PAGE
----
Stand-in Australian captain George Bailey yesterday shrugged off injury fears and declared himself fit to lead the new world No. 1 side in the fourth one-day international (ODI) against England.
Bailey had been suffering from a hip flexor injury, but said he would definitely take over at the match in western Australia today in the absence of rested skipper Michael Clarke.
“I’m 100 percent good to go,” Bailey said.
Australia lead 3-0 in the five-match series and surged to the top of the ODI rankings, overtaking India, who lost to New Zealand on Wednesday.
Australia are resting stars Clarke, Brad Haddin, Shane Watson and David Warner, giving England hope of breaking their duck on the tour, which has already seen the Ashes surrendered 5-0.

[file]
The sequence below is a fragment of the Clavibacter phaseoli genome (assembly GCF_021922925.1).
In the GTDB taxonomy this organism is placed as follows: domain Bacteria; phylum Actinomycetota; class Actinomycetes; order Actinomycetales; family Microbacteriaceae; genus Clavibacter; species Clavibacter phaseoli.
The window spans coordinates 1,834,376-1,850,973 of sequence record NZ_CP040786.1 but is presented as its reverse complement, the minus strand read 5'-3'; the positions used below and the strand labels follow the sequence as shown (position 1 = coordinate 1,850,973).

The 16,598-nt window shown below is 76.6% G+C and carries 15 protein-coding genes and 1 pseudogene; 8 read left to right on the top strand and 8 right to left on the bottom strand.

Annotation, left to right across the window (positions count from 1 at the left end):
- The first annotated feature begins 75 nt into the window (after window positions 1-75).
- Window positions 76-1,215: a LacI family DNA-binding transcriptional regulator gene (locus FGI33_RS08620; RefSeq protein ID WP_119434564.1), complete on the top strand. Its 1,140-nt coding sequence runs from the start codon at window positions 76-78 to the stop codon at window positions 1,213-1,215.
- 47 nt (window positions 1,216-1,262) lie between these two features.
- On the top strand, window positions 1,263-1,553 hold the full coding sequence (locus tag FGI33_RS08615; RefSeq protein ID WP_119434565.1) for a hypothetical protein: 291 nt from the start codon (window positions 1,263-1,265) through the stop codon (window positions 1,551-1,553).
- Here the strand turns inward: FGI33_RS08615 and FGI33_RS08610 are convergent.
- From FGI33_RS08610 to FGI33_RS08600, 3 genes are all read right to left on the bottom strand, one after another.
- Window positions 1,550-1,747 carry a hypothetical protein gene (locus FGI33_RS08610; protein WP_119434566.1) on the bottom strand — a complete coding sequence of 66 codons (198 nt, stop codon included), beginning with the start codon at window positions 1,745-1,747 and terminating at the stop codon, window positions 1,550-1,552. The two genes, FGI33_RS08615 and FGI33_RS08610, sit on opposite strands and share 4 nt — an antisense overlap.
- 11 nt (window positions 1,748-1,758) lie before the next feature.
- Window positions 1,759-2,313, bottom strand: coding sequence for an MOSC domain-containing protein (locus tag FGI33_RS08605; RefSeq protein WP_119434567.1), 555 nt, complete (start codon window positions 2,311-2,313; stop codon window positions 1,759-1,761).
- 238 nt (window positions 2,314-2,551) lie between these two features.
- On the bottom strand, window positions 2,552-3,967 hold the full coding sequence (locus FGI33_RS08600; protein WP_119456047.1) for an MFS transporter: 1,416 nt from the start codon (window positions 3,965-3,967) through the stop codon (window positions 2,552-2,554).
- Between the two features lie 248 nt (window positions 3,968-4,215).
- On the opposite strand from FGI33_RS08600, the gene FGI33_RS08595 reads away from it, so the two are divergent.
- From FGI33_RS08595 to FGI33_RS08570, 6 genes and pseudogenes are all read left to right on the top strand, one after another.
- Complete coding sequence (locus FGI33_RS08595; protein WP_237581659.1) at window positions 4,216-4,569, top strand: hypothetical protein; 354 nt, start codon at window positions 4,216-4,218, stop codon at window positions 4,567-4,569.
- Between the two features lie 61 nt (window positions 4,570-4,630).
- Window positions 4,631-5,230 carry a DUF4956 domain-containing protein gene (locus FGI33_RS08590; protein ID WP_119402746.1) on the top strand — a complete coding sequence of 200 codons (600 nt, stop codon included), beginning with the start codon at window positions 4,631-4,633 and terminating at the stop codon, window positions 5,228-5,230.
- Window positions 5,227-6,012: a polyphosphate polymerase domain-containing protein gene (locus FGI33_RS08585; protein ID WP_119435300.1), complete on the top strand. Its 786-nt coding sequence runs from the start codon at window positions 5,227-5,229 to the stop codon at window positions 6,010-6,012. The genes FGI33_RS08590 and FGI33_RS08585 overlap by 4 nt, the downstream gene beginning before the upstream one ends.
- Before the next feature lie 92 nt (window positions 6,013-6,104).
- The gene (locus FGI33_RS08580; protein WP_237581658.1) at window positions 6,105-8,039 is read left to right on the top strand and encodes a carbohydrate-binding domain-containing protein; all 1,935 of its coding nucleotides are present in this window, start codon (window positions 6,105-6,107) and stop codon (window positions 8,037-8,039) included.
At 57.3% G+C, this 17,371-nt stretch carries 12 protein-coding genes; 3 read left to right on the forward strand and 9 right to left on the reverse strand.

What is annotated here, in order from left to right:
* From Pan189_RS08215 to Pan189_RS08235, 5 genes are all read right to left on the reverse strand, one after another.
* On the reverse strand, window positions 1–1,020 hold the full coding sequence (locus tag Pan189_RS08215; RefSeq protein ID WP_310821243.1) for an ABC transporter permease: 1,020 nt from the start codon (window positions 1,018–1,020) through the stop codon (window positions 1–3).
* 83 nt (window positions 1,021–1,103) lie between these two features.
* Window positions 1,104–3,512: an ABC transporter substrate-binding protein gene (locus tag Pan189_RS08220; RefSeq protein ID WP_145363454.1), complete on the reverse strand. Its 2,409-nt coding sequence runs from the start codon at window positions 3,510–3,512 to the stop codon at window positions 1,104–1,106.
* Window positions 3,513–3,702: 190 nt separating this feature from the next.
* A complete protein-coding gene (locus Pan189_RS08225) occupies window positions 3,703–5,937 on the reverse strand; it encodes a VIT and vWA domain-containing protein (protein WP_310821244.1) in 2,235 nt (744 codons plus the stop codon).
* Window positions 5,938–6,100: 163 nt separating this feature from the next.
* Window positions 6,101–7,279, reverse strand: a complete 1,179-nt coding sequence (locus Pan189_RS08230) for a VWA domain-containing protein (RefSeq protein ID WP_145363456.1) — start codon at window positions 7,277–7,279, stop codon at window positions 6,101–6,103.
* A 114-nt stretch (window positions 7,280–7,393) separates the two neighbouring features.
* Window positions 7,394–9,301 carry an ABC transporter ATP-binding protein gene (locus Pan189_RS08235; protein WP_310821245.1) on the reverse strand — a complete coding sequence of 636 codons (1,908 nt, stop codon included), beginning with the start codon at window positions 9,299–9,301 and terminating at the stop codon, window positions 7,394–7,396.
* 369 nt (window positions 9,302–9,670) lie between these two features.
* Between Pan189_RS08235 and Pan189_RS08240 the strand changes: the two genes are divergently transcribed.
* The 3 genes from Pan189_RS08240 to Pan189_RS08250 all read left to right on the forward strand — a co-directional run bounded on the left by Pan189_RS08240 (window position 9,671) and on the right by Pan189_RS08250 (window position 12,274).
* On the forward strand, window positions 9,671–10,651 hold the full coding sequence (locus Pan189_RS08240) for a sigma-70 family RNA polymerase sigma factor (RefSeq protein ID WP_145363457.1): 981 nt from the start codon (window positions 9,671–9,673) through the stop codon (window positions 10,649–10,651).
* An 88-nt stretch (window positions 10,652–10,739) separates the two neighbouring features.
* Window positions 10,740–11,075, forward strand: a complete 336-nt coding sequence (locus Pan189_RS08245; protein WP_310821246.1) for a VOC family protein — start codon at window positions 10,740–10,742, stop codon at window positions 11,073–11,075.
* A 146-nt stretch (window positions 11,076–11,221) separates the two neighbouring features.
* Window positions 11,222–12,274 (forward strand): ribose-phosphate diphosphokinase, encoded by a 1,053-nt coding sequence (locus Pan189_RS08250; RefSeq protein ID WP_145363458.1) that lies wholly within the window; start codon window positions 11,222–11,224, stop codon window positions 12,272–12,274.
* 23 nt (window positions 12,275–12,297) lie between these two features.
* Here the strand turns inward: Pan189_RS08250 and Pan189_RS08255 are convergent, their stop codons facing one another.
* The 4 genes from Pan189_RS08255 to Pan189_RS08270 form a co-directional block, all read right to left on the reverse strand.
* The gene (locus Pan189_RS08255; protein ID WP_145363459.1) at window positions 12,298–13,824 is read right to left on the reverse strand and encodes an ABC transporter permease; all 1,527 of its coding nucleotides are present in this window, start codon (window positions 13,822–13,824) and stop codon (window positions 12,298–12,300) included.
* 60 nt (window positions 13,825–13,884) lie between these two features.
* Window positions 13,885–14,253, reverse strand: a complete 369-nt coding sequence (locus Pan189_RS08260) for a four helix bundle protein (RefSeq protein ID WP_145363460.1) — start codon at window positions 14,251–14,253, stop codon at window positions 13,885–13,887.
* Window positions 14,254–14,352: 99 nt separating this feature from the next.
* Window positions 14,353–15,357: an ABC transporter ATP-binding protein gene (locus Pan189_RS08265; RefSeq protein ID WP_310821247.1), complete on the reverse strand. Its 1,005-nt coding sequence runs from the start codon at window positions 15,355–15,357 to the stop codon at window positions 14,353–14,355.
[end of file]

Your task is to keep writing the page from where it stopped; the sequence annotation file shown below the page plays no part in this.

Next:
“It probably is their best chance [of victory],” Bailey said.
“But having said that, I reckon our team is still pretty good,” he added.
“I’m not that fussed about what England think or how they’re going,” Bailey said.
“It’s been a hell of a summer and we won’t be coming in nonchalant or complacent about what’s ahead of us,” he added.
Australian middle-order batsman Steve Smith, who is back in the 50-over side, said he is playing for a place in next year’s World Cup.
The 24-year-old has averaged just 21.1 in his 33 ODIs and is determined to improve on that.
“The World Cup is obviously still a fair way away, but every opportunity you get, you’ve got to try and impress,” Smith said.
England are in danger of matching their worst-ever losing run.
The current streak, which started during the final match of their home ODI series against Australia last year, stands at nine.
If they lose in Perth today, the 10 matches without a win will equal records they set in 1993 and 2001.
And it might get worse. With three Twenty20s to follow the one-day series, England’s losing run might stretch to 14.
“I think it would be nice,” Smith said of packing England off home without a win.